measuring n 2-planes in R^{2n}.

Given $n$ vectors $v_1, \ldots, v_n$ in $\mathbb{R}^n$ of course we all know at least one measure for their relative configuration: $|v_1 \wedge\ldots \wedge v_n|$. Now suppose one were given $n$ pairs $(e_1,f_1), \ldots, (e_n,f_n)$ in $\mathbb{R}^{2n}$---then what could be a meaningful measure for their relative configuration? Suppose moreover we require this measure to be $geometric$ ie. having fixed, say a full rank lattice $\Gamma$ in $\mathbb{R}^{2n}$ what could be a meaningful measure for the relative configuration of n 2-planes $\pi_1, \ldots, \pi_n$ in $\mathbb{R}^{2n}$?

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The $n$-volume in $\Lambda^2\mathbb R^{2n}$ of the parallelopiped with sides $e_i\wedge f_i$? – Mariano Suárez-Alvarez Jan 30 '12 at 0:25
Nothing is lost in supposing that $e_1, \ldots f_n$ span a volume 1 parallelopiped. Then their n-volume in $\wedge^2$ will correspond to $|e_1 \wedge \ldots \wedge f_n|$ (ie =1). For fun, in light of the identity dim$Gr_{2,2n}=(2n-2).2=(4n-4).1=$dim$Gr_{1, 4n-3}$ we might try to find a suitable embedding from the Grassmannian of 2-planes in $\mathbb{R}^{2n}$ into $\mathbb{R}P^{4n-3}$ and then take the volume form there. But i don't think this is to be taken seriously. – J. Martel Jan 30 '12 at 17:30

I believe the wedge-based measure you mentioned for the $\mathbb{R}^n$ case works here as well. Assuming each of the $e_i$ and $f_i$ are in $\mathbb{R}^{2n}$, then $\pi_i := e_i \wedge f_i$ is a 2-vector (a weighted specification of a 2-plane in $\mathbb{R}^{2n}$). This wedge quantity will be zero iff $e_i$ and $f_i$ are linearly dependent.

Wedging together all of the $\pi_i$ will give a $2n$-vector having analogous geometric meaning as the 2-vector. It will zero iff $X := {e_1, \dots, e_n, f_1, \dots, f_n}$ is a linearly dependent set. Then $|e_1 \wedge f_1 \wedge \dots \wedge e_n \wedge f_n|$ is the norm you are looking for. The geometric quantity this measures should be the signed volume of the simplex spanned by the vectors in $X$ (there may be a normalizing factor, something like $n!$, depending on convention).

This is certainly a natural measure of such objects, but probably not the only one.

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In my own particular situation this measure is not interesting because all the $e_i, f_i$ generate a unimodular lattice----hence their wedge product is 1. This then does nothing to distinguish them. – J. Martel Jan 29 '12 at 22:36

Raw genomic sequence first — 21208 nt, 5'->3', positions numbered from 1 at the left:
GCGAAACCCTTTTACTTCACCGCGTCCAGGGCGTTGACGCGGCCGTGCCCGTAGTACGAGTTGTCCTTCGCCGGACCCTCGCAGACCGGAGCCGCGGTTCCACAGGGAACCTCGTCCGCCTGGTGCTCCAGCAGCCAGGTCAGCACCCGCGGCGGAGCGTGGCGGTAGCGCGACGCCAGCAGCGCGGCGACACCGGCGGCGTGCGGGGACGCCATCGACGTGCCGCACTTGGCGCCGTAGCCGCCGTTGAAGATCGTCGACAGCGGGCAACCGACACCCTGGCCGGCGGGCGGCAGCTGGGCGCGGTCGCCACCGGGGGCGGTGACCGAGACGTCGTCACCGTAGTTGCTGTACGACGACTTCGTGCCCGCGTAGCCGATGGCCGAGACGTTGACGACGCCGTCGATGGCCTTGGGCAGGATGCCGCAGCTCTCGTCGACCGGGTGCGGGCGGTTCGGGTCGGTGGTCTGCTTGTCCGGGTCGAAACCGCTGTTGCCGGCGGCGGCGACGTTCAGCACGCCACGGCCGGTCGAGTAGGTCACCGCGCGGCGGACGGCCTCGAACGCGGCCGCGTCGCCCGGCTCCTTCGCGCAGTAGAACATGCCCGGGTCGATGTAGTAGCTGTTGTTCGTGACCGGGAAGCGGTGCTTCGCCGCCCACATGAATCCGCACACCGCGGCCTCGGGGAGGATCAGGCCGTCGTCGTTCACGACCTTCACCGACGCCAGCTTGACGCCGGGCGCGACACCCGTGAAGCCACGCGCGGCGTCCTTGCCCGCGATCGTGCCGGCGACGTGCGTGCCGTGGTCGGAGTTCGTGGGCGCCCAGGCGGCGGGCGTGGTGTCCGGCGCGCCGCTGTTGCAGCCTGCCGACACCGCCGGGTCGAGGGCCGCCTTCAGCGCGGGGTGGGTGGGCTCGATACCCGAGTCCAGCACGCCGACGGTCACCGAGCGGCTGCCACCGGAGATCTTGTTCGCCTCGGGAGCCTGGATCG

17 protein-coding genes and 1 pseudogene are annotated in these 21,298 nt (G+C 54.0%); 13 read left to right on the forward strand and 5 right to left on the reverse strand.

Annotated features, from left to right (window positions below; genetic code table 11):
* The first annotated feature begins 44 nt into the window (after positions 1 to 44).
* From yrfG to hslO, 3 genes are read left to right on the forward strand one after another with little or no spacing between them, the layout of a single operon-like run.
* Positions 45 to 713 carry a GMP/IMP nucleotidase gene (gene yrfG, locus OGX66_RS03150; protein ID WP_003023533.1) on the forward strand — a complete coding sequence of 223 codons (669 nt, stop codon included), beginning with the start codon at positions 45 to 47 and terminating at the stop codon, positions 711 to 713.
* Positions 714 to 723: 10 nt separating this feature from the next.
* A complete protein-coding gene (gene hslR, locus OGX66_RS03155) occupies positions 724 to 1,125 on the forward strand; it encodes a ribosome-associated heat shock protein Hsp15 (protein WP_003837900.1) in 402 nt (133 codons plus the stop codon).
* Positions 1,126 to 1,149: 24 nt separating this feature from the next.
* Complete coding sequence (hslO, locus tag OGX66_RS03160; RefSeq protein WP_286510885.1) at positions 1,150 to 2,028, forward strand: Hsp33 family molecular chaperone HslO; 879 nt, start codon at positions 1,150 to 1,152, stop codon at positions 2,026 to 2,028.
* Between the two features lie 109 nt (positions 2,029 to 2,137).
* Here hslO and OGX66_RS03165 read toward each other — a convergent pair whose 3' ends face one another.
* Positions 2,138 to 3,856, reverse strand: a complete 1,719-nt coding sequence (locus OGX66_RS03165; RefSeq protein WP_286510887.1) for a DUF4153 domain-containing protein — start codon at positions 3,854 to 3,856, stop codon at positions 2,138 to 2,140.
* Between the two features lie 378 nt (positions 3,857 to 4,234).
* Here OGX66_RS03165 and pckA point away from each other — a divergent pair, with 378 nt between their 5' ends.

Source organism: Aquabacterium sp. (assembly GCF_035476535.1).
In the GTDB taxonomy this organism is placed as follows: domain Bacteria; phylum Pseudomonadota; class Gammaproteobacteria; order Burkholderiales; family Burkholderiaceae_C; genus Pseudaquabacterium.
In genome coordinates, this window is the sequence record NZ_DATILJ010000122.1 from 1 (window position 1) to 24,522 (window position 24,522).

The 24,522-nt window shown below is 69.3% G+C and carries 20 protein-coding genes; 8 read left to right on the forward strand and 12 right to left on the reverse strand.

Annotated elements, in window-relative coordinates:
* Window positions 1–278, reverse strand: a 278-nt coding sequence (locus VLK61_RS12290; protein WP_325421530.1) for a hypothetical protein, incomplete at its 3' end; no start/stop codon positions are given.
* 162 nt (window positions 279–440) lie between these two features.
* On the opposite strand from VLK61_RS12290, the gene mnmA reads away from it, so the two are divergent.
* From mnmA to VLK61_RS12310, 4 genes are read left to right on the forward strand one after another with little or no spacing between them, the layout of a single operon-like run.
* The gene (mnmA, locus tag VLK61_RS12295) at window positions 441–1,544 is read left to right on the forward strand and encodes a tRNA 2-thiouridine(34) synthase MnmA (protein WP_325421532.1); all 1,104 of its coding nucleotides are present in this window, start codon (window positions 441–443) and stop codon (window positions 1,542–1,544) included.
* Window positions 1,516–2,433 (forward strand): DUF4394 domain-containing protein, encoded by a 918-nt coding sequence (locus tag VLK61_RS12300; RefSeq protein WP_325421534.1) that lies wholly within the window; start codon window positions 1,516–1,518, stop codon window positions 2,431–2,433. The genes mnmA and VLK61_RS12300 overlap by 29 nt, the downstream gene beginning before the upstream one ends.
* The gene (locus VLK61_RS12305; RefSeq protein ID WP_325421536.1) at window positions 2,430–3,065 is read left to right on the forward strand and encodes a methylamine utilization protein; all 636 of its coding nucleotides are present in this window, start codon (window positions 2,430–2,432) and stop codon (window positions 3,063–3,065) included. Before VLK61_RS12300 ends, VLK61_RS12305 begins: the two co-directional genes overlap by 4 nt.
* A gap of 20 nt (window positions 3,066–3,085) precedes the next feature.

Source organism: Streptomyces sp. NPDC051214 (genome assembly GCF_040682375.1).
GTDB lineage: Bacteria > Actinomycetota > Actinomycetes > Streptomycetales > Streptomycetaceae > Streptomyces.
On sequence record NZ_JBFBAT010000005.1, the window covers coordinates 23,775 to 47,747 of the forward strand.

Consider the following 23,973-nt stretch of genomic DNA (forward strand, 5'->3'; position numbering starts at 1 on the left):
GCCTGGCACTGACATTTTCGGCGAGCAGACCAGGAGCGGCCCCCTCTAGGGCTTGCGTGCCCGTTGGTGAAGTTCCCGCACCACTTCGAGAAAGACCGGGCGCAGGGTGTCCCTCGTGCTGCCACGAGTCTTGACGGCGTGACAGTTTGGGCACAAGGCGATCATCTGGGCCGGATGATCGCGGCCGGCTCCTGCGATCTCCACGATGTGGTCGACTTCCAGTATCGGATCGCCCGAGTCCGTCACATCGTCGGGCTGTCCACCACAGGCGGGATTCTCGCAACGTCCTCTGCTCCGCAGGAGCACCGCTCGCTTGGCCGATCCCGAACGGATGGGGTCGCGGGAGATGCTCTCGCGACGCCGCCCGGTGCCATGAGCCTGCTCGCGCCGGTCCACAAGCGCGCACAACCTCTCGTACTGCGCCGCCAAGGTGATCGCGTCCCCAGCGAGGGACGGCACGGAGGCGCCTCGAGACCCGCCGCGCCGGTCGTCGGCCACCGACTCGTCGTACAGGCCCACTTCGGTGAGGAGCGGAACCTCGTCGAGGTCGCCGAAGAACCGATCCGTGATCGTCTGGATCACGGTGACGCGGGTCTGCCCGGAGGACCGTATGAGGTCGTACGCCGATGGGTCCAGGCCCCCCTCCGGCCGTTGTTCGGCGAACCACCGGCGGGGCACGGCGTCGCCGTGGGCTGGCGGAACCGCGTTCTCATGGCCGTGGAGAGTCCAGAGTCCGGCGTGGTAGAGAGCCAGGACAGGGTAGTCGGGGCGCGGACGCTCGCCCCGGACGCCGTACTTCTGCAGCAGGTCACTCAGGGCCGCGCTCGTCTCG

What I want from this question is a measure which recognizes that "configurations of $2n$ lines in $\mathbb{R}^{2n}$" is different than "configurations of n 2-planes". The volume $|e_1 \wedge \ldots \wedge f_n|$ is insensitive to configurations of 2-planes. The point is to find a form or measure which isn't. – J. Martel Jan 29 '12 at 23:42

This is more of a musing than an answer, but maybe it can be useful.

There is a nice way to think about the Grassmannians of 2-planes in $\mathbb{R}^n$; there is an isomorphism between $Gr(2, n)$ and the projectivized light cone in $\mathbb{C}^n$. Here is how it works: start with your 2-plane $P$ in $\mathbb{R}^n$ and pick any two perpendicular vectors $v$, $w$ of equal norm which span $P$. From those two real vectors, form the complex vector $q = v + i w$. Letting $\cdot$ denote the standard (not hermitian!) dot product, the conditions on $v$ and $w$ imply that $q \cdot q = 0$, so $q$ is a point on the light cone in $\mathbb{C}^n$. A different choice of spanning vectors will cause $q$ to be multiplied by some complex factor $z$, so $q$ is well-defined up to complex scalars.

From this perspective you are looking for invariants of configurations of $n$ points on the projective light cone in $\mathbb{C}^{2n}$ (perhaps modulo the action of $O(2n)$ or some other group). This can be cranked out more or less mechanically...

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@Noonan: well I don't know how to crank anything out of this. For one, i don't see how this embedding recognizes 2-planes $P,P'$ which are not transverse. And even if I had some idea of how points on the projectivized light cone lay, I'm unaware of any potential invariants. So I'm not sure what to do with this. Thanks all the same though. – J. Martel Jan 30 '12 at 17:40

This is not a terribly informed answer -- I have just become aware of the subject material (mass and comass) and don't fully understand the geometric significance. Hopefully it will be useful though.

Take a look at http://www.encyclopediaofmath.org/index.php/Mass_and_co-mass -- it gives a different norm than the one already mentioned, and in fact has an inequality involving the aforementioned norm. Reference: Herbert Federer, Geometric Measure Theory, pg 38.

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Well, here's a special situation: say we have a lattice L and an integral unimodular symplectic form \omega defined on L. Moreover say we have a symplectic basis e_1, .., e_n, f_1, .., f_n \in L. Then each pair e_i, f_i span a rational symplectic subspace P_i of the lattice. As measure on P_i we can take the eccentricity k_i of the convex hull of {e_i, f_i} (an ellipse). This describes an n-fold continuous measure {k_1, ..., k_n} on the symplectic bases (e_1, ..., f_n). But again, this a special special little situation. – J. Martel Mar 13 '12 at 3:35